Yesterday, the French government unveiled a deconfinement plan that will kick off on Monday (11 May) and will have the country divided into two zones. EURACTIV France looks into what this partial deconfinement plan will look like.
The regions of the Hauts de France, Ile-de-France, Grand Est and Bourgogne Franche-Comté, as well as Mayotte, will only undergo partial confinement, given that they are considered to be in the red zone because the virus is still spreading significantly there.
For the red zone, primary schools will also reopen. By comparison, all schools will reopen in the southern green zone. When it comes to transport, passengers commuting throughout the red zones will need a certificate and a mask, which are still difficult to find.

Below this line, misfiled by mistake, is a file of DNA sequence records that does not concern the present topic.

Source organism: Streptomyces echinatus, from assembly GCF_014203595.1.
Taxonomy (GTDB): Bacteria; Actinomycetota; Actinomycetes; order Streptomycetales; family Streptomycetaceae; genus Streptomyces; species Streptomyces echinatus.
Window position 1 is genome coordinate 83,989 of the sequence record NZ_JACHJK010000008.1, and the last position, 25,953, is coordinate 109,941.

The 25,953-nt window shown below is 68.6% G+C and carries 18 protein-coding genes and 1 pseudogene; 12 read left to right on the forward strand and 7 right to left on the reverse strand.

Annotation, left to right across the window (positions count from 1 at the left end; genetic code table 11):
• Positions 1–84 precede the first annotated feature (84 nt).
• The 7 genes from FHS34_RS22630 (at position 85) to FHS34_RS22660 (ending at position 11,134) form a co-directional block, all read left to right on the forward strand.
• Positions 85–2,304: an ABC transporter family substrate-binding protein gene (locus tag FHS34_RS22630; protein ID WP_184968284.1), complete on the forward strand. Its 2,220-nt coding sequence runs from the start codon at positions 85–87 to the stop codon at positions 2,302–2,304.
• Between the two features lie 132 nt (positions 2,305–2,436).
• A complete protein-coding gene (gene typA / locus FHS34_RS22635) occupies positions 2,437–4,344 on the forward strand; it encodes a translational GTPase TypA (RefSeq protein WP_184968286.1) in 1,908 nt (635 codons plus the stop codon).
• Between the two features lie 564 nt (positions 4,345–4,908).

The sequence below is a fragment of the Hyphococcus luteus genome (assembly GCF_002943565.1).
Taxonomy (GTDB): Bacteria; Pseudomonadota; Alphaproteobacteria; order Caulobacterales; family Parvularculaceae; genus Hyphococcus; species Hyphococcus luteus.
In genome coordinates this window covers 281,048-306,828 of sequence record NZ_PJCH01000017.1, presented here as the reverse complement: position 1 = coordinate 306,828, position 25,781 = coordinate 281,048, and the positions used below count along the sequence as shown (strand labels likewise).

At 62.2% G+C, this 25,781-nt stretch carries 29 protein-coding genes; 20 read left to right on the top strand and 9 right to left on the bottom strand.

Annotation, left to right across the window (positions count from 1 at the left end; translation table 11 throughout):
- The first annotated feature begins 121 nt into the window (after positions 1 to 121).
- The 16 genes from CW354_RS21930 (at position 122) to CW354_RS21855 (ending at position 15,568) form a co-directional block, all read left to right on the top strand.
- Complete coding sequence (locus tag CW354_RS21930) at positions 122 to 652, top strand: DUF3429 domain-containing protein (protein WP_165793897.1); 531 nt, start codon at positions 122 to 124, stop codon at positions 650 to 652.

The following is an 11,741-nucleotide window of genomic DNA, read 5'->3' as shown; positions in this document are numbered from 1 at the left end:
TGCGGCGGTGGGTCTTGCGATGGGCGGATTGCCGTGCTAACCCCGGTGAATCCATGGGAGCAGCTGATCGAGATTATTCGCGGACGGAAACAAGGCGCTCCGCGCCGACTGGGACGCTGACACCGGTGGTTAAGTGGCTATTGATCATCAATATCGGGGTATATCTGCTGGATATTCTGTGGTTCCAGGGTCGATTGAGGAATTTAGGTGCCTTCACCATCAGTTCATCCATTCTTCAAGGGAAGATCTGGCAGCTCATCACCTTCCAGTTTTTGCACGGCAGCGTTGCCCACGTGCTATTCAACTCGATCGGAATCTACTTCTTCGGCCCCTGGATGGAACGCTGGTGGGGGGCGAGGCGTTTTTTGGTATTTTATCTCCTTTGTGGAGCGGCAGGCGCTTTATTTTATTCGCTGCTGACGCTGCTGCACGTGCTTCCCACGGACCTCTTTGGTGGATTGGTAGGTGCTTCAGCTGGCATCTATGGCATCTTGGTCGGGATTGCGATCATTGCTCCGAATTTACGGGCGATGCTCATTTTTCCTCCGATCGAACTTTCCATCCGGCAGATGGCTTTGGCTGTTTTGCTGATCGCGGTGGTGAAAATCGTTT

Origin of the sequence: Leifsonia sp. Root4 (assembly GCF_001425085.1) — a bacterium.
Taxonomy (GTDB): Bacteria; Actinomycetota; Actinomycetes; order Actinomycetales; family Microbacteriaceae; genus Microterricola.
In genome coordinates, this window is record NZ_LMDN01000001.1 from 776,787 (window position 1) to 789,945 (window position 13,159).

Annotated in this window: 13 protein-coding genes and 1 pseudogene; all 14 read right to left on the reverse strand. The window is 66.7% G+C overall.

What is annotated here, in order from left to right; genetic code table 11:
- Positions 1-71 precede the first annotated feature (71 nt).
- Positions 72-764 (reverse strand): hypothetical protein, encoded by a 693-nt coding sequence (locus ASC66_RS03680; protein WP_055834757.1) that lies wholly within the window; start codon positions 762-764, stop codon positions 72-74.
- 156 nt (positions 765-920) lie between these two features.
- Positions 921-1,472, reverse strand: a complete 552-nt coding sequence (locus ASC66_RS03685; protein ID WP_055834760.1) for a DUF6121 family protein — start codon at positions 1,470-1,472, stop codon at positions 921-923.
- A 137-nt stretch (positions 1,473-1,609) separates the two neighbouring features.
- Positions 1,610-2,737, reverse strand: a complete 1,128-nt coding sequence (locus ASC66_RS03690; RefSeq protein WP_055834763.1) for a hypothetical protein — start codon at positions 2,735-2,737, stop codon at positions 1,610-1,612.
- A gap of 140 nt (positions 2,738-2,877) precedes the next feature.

Companies have been asked to welcome only part of their workforce, to allow social-distancing, so that remote working will stay the norm when possible. Also, all gatherings of more than 10 people remain prohibited throughout the country, and all bars, cafes and restaurants remain closed until at least June.
Movements also remain restricted.
It will be possible to move within a radius of 100 km, but beyond that, a certificate will be required. Moving to other EU countries and the UK will not be possible either, although many exemptions are possible, for example, to go to work or to return to one’s own country.
Last but not least, the beaches could reopen with an administrative authorisation, which for tourist areas like Brittany or the Côte d’Azur had become an issue of urgency.
[Edited by Daniel Eck, Zoran Radosavljevic]